Another day, another talented Americana songwriter immersed in the language of a faith he doesnât profess. Andrew Marlin, half of the North Carolina duo Mandolin Orange, is a church musicianâs son who no longer identifies with the church. But as heâs explained it, Christianity remains his vocabulary for speaking of spiritual things.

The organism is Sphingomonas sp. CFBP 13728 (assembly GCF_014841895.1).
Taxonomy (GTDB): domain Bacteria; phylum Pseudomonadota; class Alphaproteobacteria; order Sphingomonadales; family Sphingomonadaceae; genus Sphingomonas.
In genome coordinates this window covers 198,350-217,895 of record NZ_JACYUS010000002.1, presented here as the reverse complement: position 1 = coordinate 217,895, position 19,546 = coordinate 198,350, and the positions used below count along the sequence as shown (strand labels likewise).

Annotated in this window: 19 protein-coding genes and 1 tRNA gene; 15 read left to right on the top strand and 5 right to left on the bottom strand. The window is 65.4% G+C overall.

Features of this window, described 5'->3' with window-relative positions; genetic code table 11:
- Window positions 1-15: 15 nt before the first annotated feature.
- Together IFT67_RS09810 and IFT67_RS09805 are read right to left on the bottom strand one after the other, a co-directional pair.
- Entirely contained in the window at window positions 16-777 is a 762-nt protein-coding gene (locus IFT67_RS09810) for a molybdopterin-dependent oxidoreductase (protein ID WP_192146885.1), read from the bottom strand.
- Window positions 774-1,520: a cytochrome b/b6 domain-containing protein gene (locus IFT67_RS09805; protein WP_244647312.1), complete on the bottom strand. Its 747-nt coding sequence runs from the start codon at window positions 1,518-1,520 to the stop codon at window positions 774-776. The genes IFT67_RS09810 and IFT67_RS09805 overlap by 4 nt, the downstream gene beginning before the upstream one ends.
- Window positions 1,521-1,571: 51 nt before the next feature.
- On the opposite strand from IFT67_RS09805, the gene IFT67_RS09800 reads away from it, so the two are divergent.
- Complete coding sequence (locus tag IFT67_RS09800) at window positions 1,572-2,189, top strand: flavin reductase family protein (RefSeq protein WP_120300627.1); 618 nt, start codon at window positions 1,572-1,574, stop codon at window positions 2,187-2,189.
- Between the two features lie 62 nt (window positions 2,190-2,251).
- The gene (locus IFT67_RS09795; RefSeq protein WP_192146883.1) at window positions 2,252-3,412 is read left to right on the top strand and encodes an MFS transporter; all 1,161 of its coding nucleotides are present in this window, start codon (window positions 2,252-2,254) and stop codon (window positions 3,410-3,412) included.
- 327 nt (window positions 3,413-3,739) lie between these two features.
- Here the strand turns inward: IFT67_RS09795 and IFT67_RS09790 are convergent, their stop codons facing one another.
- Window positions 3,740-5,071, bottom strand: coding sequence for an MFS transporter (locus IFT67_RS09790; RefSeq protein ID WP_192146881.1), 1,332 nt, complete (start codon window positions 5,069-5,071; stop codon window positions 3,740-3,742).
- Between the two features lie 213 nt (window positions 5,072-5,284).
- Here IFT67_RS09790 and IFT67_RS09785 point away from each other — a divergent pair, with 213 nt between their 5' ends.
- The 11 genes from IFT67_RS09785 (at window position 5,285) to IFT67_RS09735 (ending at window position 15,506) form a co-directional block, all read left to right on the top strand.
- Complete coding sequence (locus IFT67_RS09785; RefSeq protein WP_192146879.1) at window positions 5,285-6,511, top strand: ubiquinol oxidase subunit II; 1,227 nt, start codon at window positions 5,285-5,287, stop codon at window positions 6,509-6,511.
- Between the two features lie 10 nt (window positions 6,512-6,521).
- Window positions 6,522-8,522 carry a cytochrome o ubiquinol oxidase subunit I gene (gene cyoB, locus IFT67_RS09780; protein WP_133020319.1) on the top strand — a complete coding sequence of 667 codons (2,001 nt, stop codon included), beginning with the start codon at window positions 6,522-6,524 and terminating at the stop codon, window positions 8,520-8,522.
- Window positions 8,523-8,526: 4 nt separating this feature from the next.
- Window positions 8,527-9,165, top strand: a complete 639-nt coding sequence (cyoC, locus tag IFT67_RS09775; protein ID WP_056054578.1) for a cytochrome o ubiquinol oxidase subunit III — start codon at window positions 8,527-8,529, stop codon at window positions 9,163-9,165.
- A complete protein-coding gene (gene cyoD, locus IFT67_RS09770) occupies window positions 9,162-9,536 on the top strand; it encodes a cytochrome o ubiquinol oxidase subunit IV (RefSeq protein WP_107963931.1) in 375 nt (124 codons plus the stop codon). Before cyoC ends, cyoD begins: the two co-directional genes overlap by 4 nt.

Right from the title, the duoâs third record presents its lyrical vision as an alternative to the otherworldly religiosity of old-time gospel. About a minute into the first song, âHouse of Stone,â Emily Frantzâs voice joins Marlinâs for the first time: âNow some may sing the sounds of âhallelujahâ / And dream about a mansion of gold / But . . . my dreams all are resting on a house of stone.â Mine too, and I dream those dreams in Christian community. Marlinâs life-affirming lyrics make me want to invite him to church, or at least send him a Wendell Berry book or something.